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The Question

I found your article regarding layoffs while on maternity leave helpful. I am returning to work after a year-long maternity leave, and my company is planning to lay off a significant number of employees in the next two months. I will probably lose my job.

I received a top-up of around $7,000 for my mat leave. I'm required to come back for six months, and if I don't return of my own choice, I need to pay that back. If I'm fired, can the company still expect me to pay this back? Can they subtract it from my severance pay? And do severance packages always count as insurable time if I need to go on employment insurance?

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The Answer

Employers are not required to pay any salary to an employee off on pregnancy or parental leave. However, a top-up contract is an agreement to pay some of an employee's salary, or to "top up" their income, while they are on pregnancy or parental leave by paying the difference between what employment insurance pays and the employee's salary.

These contracts usually state that an employee is responsible for repaying that money only if he or she voluntarily leaves the company within a certain period of time after their leave ends. The key is in the meaning of a "voluntary" departure. Employees who have no choice but to leave, such as when their jobs were eliminated, are not responsible to repay the top-up. Repaying the top-up should only arise where the employee voluntarily resigns or is fired for serious misconduct.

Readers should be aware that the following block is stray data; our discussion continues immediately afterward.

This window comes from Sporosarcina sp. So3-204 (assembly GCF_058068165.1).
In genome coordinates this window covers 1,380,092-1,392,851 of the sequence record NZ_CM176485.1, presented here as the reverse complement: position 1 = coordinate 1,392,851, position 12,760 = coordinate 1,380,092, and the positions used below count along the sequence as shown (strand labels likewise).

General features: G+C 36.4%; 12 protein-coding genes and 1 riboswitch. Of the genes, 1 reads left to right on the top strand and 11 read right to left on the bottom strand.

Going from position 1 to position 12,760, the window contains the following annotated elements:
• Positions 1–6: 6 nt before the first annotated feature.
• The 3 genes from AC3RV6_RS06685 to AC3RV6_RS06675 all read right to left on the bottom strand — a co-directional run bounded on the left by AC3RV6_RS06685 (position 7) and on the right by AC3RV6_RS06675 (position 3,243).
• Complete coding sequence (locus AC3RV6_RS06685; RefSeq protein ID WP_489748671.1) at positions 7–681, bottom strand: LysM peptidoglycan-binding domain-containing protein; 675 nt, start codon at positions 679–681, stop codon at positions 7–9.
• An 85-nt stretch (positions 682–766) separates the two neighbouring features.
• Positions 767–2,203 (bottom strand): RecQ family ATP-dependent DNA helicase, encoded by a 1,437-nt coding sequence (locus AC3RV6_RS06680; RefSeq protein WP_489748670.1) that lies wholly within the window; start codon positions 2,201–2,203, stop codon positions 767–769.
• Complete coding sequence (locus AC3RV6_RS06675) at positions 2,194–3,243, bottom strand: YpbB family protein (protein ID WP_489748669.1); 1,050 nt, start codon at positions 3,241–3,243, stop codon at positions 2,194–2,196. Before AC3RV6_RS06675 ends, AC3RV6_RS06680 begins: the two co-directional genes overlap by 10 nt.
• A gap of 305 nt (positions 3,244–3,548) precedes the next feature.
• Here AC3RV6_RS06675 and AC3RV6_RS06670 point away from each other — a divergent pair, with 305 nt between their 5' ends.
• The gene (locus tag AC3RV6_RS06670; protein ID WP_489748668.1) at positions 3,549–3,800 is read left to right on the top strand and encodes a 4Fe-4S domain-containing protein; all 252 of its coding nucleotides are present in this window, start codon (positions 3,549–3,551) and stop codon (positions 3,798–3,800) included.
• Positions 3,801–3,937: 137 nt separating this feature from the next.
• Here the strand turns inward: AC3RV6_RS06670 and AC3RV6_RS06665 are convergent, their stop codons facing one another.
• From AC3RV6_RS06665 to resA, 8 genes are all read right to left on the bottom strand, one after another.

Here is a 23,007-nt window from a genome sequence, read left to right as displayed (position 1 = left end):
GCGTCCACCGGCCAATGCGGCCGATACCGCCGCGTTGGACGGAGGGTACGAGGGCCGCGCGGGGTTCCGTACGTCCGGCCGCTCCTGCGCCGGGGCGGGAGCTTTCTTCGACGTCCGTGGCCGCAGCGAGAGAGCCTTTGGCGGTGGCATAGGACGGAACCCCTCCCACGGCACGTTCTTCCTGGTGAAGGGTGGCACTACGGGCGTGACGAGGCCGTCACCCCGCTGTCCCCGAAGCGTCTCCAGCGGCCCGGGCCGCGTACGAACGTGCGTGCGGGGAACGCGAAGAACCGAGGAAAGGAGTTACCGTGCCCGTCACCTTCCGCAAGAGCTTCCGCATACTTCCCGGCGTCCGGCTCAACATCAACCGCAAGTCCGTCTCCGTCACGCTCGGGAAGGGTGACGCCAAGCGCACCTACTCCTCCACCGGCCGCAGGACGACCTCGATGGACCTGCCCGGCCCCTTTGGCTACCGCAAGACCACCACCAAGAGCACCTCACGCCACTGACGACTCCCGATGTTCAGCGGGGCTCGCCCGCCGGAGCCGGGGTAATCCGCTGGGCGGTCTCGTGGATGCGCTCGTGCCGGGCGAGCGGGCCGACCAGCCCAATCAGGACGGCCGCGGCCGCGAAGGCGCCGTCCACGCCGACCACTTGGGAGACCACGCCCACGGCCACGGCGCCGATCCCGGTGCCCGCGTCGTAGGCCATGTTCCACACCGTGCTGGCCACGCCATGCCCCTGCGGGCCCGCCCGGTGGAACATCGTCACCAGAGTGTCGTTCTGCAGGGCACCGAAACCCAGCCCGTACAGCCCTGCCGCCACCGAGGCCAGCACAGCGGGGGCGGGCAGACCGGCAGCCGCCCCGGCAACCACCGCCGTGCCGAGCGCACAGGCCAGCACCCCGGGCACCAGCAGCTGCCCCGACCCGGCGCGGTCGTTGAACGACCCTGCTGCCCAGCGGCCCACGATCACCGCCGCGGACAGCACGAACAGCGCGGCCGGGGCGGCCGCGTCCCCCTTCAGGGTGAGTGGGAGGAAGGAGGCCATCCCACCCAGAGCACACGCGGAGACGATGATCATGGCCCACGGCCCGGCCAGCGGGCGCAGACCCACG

Severance pay is considered insurable time but only where it is paid as salary continuance and not as a lump sum. When it is paid as salary continuance, all of the same ordinary tax deductions are made, so the government considers this employment income just as if you were working. However, in order to restart a claim for employment insurance, you need to meet a number of tests, and eligibility varies depending on where you live. Here is the government's information sheet to assist you.

Daniel A. Lublin is a partner at Whitten & Lublin, representing both employers and employees in workplace legal disputes. Dan@canadaemploymentlawyer.com

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